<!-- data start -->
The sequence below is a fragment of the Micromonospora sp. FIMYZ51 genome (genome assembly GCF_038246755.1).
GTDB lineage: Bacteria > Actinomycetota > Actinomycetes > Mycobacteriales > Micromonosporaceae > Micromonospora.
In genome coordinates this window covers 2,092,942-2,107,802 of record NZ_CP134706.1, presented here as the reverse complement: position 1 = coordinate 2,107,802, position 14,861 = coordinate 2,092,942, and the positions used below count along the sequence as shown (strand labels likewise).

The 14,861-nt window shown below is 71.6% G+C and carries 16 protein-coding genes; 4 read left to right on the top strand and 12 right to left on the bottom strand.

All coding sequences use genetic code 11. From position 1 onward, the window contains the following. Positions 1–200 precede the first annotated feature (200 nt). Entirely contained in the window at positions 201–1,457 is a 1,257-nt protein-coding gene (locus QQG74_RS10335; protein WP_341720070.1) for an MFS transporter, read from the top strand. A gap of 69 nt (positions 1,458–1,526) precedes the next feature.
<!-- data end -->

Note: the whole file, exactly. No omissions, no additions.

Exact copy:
The sequence below is a fragment of the Micromonospora sp. FIMYZ51 genome (genome assembly GCF_038246755.1).
GTDB lineage: Bacteria > Actinomycetota > Actinomycetes > Mycobacteriales > Micromonosporaceae > Micromonospora.
In genome coordinates this window covers 2,092,942-2,107,802 of record NZ_CP134706.1, presented here as the reverse complement: position 1 = coordinate 2,107,802, position 14,861 = coordinate 2,092,942, and the positions used below count along the sequence as shown (strand labels likewise).

The 14,861-nt window shown below is 71.6% G+C and carries 16 protein-coding genes; 4 read left to right on the top strand and 12 right to left on the bottom strand.

All coding sequences use genetic code 11. From position 1 onward, the window contains the following. Positions 1–200 precede the first annotated feature (200 nt). Entirely contained in the window at positions 201–1,457 is a 1,257-nt protein-coding gene (locus QQG74_RS10335; protein WP_341720070.1) for an MFS transporter, read from the top strand. A gap of 69 nt (positions 1,458–1,526) precedes the next feature.